South Sudan stands on the brink of disaster - with famine declared in two regions and thousands fleeing their homes in search of safety and food. Images of desperation in the world's newest nation have filled newspaper pages and flooded screens in recent weeks - but what is the situation really like on the ground?
As an editor at Tearfund, an international aid and development charity, I have the challenge and privilege of seeing first hand how initiatives like the recent East Africa Crisis Appeal have an impact in countries like South Sudan. In the nine months I've worked in the aid sector I've seen horrendously difficult situations in the countries we work in. But nothing could prepare me for visiting South Sudan.
I've just returned from the country, where I met with people who were severely malnourished and families who had travelled for hundreds of miles clinging to lorries to escape fighting, or walked barefoot for days to camps for Internally Displaced People (IDPs).
It was - and still is - hard to process mentally and emotionally. Maybe it was because I was focussing so hard on capturing these stories so I couldn't fully engage with what I was witnessing. But to look into the eyes of a person who tells you 'All I'm eating is grass from the ground' is a moment I can't erase from my mind.
Many of the people I met had been forced to leave their homes because of conflict. It is unimaginable to think about suddenly having to flee your community and travel for days without a single possession only to arrive at your destination and have to find somewhere to live. Most of us can't even last a day without our contactless debit card.
I visited emergency food distribution centres to document the life-saving work being carried out. One story that still lingers vividly in my memory is that of a 30-year-old mother I met in a place called Twic East, north of Juba. Her name was Mary and she was with her five-month-old child. She was malnourished and her upper arm measured just 21cm in circumference. She couldn't even lift a bucket of water and had to ask someone to put it on her head for her. She kept showing me how thin her arms were. I'll never forget just how fragile they looked.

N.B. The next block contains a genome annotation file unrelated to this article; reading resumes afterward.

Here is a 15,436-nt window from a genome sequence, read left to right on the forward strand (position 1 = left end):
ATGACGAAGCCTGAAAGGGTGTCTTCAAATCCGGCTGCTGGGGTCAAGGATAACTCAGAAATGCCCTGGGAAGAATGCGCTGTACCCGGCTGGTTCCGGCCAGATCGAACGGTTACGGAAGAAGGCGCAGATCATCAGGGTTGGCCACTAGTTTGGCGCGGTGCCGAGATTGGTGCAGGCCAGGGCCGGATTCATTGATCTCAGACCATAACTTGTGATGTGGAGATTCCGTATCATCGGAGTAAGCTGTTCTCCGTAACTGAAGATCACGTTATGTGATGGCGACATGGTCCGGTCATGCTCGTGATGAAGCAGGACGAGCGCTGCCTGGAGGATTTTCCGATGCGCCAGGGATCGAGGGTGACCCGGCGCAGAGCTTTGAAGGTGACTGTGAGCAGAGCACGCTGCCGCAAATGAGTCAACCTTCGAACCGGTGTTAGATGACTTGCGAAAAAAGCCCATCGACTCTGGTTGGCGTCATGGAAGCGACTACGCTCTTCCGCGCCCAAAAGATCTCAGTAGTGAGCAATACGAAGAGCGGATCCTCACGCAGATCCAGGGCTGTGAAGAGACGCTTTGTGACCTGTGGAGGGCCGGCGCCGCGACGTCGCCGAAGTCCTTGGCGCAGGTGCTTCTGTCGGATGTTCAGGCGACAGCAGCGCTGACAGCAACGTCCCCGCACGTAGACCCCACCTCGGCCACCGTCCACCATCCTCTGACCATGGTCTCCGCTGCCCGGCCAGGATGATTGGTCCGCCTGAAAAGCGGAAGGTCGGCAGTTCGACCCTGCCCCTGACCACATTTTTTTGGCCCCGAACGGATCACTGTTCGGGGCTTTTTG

Instead of looking at the translator, Mary stared me straight in the eyes when answering my questions. Her passion to communicate her story was compelling. Eye contact is so powerful, even if you don't speak the same language. Our shared humanity is something I'm still processing.
Having returned to London in the past few days it seems strange to witness conversations about how effective aid really is in helping people like Mary. The disconnect between the need and the cynicism seems vast. And the contrast in daily lived experience is something I am trying to come to terms with.
Yesterday at the supermarket I was asked by the woman at the till if I'd found all I was looking for. To think of the vast choice of food available compared to what I had witnessed in South Sudan was unbearable. I choked up a little.
Many people worry that when they give to big appeals they don't know whether or not the money actually helps. But on our visits to several feeding centres workers spoke movingly of the daily progress they are making in discharging children and new mothers after they have received food assistance.
Tearfund works with people already on the ground, through partner organisations. They are able to form close relationships with local people - they know their needs, they see their progress, they foster community. They are people who are standing side by side with those who most need help - from the physical, to the emotional, to the spiritual.
To see a tiny malnourished baby recover after six weeks at a feeding programme is so powerful. But to know that this work helps people to reach their full potential is what really motivates me.Suggest a correction